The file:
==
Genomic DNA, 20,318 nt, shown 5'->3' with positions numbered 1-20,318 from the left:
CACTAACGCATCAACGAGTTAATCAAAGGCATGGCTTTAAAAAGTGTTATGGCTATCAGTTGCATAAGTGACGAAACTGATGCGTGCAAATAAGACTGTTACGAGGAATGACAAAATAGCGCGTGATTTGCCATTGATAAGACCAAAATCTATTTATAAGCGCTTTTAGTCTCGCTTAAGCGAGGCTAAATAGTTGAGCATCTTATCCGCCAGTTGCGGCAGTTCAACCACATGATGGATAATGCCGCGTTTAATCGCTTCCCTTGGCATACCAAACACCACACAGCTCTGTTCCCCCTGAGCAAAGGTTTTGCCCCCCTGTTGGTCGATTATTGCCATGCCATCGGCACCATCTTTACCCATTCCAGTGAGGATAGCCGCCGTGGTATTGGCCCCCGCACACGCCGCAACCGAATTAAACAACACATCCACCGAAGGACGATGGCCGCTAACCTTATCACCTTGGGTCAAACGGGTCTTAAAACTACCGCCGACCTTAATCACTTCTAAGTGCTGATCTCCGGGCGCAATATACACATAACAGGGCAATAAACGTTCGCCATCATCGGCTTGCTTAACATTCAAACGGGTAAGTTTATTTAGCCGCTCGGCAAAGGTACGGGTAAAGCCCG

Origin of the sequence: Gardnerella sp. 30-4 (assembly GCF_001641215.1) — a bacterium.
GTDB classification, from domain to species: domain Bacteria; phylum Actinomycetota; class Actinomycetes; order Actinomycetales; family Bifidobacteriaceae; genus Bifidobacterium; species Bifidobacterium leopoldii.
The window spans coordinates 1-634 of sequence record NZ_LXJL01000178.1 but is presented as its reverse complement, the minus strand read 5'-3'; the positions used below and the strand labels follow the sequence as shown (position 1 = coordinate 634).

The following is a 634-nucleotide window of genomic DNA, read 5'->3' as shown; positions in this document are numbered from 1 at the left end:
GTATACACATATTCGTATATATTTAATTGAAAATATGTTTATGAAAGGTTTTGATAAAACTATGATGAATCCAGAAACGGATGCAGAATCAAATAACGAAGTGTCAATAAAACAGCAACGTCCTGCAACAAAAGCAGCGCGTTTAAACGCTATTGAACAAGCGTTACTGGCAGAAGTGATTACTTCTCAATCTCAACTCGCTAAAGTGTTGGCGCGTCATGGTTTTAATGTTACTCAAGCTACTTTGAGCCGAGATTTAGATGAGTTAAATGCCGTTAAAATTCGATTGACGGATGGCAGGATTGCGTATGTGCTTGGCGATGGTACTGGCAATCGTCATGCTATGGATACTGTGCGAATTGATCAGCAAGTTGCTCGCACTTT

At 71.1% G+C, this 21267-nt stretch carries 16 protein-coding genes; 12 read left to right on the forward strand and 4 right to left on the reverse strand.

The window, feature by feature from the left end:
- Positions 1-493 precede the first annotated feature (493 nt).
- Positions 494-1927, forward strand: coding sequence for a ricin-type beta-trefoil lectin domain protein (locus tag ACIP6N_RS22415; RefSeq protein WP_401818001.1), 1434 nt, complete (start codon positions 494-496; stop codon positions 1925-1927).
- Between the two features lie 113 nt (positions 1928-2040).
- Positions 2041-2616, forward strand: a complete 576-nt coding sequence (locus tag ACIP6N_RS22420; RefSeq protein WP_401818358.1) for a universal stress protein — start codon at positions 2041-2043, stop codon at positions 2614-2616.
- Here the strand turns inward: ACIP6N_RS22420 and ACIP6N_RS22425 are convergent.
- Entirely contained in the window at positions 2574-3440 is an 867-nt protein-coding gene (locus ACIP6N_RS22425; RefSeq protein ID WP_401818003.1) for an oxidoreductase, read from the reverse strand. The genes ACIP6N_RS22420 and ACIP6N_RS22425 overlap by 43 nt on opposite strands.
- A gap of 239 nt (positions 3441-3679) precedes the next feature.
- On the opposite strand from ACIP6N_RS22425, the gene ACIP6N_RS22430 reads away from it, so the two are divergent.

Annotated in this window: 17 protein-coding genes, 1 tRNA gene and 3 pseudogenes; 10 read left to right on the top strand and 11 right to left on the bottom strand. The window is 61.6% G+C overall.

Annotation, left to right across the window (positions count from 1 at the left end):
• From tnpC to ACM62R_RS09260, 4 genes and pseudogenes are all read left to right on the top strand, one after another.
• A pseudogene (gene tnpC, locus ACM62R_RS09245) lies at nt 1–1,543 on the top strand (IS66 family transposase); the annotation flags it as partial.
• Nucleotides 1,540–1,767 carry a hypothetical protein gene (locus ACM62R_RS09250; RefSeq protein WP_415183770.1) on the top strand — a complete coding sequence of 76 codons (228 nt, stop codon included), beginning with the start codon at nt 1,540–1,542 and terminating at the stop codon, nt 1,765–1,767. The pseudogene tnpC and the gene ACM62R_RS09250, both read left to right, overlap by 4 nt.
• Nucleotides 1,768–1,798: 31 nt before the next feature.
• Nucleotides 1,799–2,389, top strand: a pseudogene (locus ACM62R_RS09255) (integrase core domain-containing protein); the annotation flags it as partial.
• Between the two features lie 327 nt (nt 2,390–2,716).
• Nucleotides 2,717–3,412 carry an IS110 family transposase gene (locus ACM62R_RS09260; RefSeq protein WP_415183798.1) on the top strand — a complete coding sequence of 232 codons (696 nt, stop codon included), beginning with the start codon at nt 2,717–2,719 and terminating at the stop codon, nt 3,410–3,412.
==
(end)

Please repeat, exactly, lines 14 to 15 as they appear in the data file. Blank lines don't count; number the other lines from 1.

- Here the strand turns inward: ACIP6N_RS22420 and ACIP6N_RS22425 are convergent.
- Entirely contained in the window at positions 2574-3440 is an 867-nt protein-coding gene (locus ACIP6N_RS22425; RefSeq protein ID WP_401818003.1) for an oxidoreductase, read from the reverse strand. The genes ACIP6N_RS22420 and ACIP6N_RS22425 overlap by 43 nt on opposite strands.